My! How Things Have Changed by Chris Jennings Penders
Chris Jennings Penders is the Author and Publisher of Wisdom And Life Blog. I’ve been following his blog for some time and I have also had the opportunity to connect with him on Google +, Bloggers.com and most recently on Twitter. Why you may ask? Well let me just say I have found him to be a blog friend who writes with integrity. Like so many other blog friends I follow, his writing inspires me and I’ve discerned how much he has grown in the faith and his deep desire to draw even closer to God. On September 17th 2012, he posted this article that I have been permitted by him to feature today here on Empowerment Moments. I was moved by the contents of the article. It reminded me so much of my own struggles within the context of the discussion…Okay I will present it to you and let you get your own experience by it. So here is what Chris wrote:
by Chris Jennings Penders
I’ve written here so many times about how my faith has changed in the past ten years, moving from a belief in my own God, keeping an open ongoing dialog with the divine and NEVER having ANY doubt that there was a Divinity that we could ALL tap into if we only released our doubts and listened for HIS answers. The answers are ALL around us in messages cloaked in coincidences that don’t exist.
Within the past few years, my faith has deepened further to the point where it’s become such a part of me that it’s part of the very fabric of my life. I haven’t arrived at the point where I can discuss what I believe verbally with just anyone. I am not quite comfortable doing that just yet. I DO believe that faith is EXTREMELY personal and should ONLY be discussed if someone asks what you believe.
You’re probably asking then how writing this blog is any different. Right? Well my interpretation of that query is that I’m not addressing ANY ONE particular person and if someone doesn’t appreciate what I’m writing they can simply stop reading and I’ll never be wiser. Whereas if I’m face to face with someone and am discussing my paradigm, it would be much more challenging to turn away.
So why am I returning to this theme again today? That’s easy. I am in the middle of a book called Christianity after Religion and the book is bringing up some very strong emotions. My long time readers should be aware that I often find quotes from various sources to use as grist for my own mill (Thanks, JM.). One of the passages from Christianity after Religion that stands out for me is: Unlike religion as system of belief, religio meant faith – living, subjective experience including love, veneration, devotion, awe, worship, transcendence, trust, a way of life, an attitude toward the divine or nature, or, as Smith describes, a ‘particular way of seeing and feeling the world.’ Accordingly, ‘the archaic meaning of religio [w]as that awe that men felt in the presence of an uncanny and dreadful power of the unknown….That’s religiio is something within men’s hearts.’
I SINCERELY believe this is what is challenging about today’s organized religion. Organized religion has lost its way and is clinging to its past ideals.
It is NOT welcoming.
It is NOT nurturing.
It is NOT practicing what Jesus taught, that inclusion is what succeeds, that love is what succeeds.
We should be finding our similarities.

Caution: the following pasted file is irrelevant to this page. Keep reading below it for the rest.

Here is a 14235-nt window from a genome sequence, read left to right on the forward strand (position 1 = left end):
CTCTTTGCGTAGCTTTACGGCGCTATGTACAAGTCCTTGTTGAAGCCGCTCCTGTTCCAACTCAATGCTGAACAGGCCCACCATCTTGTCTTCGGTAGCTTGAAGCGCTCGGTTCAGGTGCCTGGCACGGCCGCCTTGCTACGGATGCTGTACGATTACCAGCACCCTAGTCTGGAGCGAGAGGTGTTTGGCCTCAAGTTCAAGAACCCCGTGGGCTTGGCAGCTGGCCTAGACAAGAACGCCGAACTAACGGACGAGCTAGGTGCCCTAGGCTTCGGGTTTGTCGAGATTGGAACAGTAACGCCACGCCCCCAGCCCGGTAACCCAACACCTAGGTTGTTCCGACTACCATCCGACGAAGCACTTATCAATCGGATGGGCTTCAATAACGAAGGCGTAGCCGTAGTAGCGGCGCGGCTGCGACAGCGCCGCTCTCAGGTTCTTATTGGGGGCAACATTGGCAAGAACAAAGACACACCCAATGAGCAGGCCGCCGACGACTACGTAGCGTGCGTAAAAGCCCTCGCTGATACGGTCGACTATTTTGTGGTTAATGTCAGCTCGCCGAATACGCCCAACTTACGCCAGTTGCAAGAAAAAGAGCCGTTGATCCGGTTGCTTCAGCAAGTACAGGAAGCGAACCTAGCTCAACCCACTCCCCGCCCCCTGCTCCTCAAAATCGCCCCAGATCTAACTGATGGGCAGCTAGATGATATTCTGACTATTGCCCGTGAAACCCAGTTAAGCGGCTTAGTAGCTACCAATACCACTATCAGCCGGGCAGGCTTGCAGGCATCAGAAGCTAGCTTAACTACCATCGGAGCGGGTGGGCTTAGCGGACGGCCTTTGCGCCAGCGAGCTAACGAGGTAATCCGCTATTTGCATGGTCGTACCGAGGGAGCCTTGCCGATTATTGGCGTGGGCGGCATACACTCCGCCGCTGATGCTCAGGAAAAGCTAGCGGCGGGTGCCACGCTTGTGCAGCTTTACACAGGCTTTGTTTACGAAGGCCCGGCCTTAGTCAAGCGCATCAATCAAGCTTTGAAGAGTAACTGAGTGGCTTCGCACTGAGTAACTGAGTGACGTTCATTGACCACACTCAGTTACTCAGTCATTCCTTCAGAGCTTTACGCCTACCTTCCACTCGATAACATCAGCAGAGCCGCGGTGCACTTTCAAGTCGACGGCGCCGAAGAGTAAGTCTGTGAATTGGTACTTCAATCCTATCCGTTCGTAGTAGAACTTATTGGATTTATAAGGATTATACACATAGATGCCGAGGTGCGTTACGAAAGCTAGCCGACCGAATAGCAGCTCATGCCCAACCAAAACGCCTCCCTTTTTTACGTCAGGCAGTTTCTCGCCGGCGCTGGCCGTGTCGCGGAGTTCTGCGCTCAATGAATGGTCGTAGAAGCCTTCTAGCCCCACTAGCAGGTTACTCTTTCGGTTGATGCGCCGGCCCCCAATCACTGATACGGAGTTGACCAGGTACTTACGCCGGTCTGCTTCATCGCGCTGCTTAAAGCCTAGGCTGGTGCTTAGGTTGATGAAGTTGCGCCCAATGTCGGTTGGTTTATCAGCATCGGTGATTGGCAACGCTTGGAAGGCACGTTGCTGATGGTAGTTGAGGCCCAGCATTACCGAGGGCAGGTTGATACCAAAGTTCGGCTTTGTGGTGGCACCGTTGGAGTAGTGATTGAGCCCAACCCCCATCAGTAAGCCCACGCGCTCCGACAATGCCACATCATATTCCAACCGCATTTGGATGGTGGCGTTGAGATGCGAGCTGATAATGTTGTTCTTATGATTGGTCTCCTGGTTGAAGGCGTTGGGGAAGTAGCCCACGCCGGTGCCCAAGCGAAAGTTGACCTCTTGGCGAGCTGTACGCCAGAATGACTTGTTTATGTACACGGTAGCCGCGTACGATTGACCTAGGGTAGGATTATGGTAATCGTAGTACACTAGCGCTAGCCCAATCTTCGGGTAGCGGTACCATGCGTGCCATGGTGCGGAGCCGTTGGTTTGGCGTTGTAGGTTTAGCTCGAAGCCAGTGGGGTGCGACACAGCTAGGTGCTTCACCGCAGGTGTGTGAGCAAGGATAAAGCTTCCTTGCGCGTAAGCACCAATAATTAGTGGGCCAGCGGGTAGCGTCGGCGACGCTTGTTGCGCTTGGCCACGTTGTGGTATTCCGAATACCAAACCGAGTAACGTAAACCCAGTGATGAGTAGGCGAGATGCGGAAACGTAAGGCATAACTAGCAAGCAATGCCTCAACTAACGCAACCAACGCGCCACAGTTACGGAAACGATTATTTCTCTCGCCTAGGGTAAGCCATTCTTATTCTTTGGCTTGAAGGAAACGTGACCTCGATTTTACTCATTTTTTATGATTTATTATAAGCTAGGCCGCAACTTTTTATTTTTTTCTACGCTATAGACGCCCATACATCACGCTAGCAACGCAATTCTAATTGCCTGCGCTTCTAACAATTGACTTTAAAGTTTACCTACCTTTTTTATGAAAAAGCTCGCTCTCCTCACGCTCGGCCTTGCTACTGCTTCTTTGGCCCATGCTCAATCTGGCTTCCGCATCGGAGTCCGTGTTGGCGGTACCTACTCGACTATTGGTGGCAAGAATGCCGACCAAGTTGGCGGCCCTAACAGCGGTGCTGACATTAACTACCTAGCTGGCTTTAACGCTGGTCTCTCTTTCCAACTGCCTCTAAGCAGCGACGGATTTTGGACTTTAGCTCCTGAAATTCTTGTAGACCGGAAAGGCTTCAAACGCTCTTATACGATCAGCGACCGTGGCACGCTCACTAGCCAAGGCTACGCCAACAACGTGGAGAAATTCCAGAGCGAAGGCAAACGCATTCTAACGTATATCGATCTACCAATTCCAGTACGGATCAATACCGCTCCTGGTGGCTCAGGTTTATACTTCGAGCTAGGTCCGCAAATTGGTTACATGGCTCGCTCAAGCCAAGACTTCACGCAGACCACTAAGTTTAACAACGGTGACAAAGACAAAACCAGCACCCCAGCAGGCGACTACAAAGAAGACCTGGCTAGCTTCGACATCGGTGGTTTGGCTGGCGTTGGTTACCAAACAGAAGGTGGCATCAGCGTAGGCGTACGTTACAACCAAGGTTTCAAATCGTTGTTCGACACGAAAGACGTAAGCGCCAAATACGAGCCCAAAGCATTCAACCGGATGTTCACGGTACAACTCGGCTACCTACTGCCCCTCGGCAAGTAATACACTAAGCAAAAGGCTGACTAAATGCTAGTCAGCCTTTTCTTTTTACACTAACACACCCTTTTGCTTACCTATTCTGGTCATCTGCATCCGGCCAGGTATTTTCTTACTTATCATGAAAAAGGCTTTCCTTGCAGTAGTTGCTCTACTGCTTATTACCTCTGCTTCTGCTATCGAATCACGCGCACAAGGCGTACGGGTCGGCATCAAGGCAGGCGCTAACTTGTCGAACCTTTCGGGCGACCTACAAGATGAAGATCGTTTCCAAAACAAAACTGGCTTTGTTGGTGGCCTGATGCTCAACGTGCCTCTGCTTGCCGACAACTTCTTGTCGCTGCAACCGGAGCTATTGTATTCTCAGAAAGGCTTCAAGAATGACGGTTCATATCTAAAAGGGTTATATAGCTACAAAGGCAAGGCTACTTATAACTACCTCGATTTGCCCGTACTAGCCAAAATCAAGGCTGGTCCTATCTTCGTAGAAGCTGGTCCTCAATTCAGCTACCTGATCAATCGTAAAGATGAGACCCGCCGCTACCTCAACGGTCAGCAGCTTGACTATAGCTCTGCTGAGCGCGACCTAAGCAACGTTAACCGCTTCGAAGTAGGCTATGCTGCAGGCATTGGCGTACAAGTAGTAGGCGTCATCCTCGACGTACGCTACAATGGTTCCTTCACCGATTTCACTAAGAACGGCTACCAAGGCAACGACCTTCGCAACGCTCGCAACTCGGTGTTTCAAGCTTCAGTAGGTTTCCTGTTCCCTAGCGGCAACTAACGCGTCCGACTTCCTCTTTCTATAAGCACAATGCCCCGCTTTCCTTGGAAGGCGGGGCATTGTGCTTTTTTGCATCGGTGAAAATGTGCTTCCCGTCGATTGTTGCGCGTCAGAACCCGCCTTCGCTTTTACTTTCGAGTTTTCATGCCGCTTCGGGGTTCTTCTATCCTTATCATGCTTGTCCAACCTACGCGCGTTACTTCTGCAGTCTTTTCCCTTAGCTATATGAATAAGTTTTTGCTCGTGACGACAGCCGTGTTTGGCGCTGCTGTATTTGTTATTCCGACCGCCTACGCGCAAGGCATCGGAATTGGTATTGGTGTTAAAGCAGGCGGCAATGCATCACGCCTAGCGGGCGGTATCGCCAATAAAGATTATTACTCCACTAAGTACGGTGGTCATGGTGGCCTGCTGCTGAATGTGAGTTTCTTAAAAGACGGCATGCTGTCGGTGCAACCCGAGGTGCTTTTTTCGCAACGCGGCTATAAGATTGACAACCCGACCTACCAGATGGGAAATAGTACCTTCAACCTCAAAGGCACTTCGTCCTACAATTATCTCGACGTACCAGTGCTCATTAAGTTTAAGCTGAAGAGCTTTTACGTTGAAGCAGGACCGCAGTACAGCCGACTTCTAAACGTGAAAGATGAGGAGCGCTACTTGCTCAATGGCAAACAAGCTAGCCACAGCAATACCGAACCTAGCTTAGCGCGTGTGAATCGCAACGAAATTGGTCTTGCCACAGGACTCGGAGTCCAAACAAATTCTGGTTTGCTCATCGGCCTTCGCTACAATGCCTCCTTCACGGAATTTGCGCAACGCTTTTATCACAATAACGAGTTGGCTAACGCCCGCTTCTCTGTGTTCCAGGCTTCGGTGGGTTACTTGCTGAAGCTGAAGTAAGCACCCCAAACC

We should be loving everyone despite their challenges, despite what SOME may view as sinful. How can humanity have ANY grasp on what God sees as sinful? EVERYTHING is up for interpretation. It’s why this book points out that so many people are leaving organized religion and finding their own way. It’s why I have NEVER been interested in religion. That doesn’t mean in ANY way WHATSOEVER that I’m not a person of faith. I think like many people I’m full of faith. Now this may come across as a crass, blasphemous of full of ego and let me put any of that to rest IMMEDIATELY.
I’m sure there are people who will agree with me but may be fearful of putting words to it but I even feel that I am more faithful than SOME who attend organized religion. ONLY because I have an ongoing dialog, an ongoing relationship with God as vengeful, exclusionary. Some in organized religion attend weekly service and feel that is the ONLY time they can devote to THEIR God.
That’s what I find disconcerting about religion. That and the fact that religion is exclusionary. I find it particularly challenging when a church that is supposed to be practicing love, that is supposed to be practicing empathy excludes a whole segment of society because that segment is different from them. What right does religion have to deny someone basic human rights? Not necessarily what right, but HOW can an organization that professes to practice love and inclusion be so unaware that they are not practising what they preach?
You can see how my indignation has reared its ugly head in the way my tone has shifted in the last few paragraphs. I become a different person in the face of exclusionary practises of an organization that SHOULD be anything BUT exclusionary.
Am I the only one who feels this way? Would love to hear your comments in the comment field below.
Be Happy! Be Well! Be Positive!
Blessings to you.
For more about Chris Jennings Penders and other inspiring articles visit Wisdom And Life
Dear EMoments reader:
Thank you for your contribution. Think of it this way also, that the steps of a good man are ordered by the Lord. Have a blessed day!
This is a timely message and one that I can identify with, having been a victim of the holier than thou church mentality. I agree with the author that the church's practice leans more on the side of exclusion. The love is really not for everyone but a selected few. Truly an eye opener.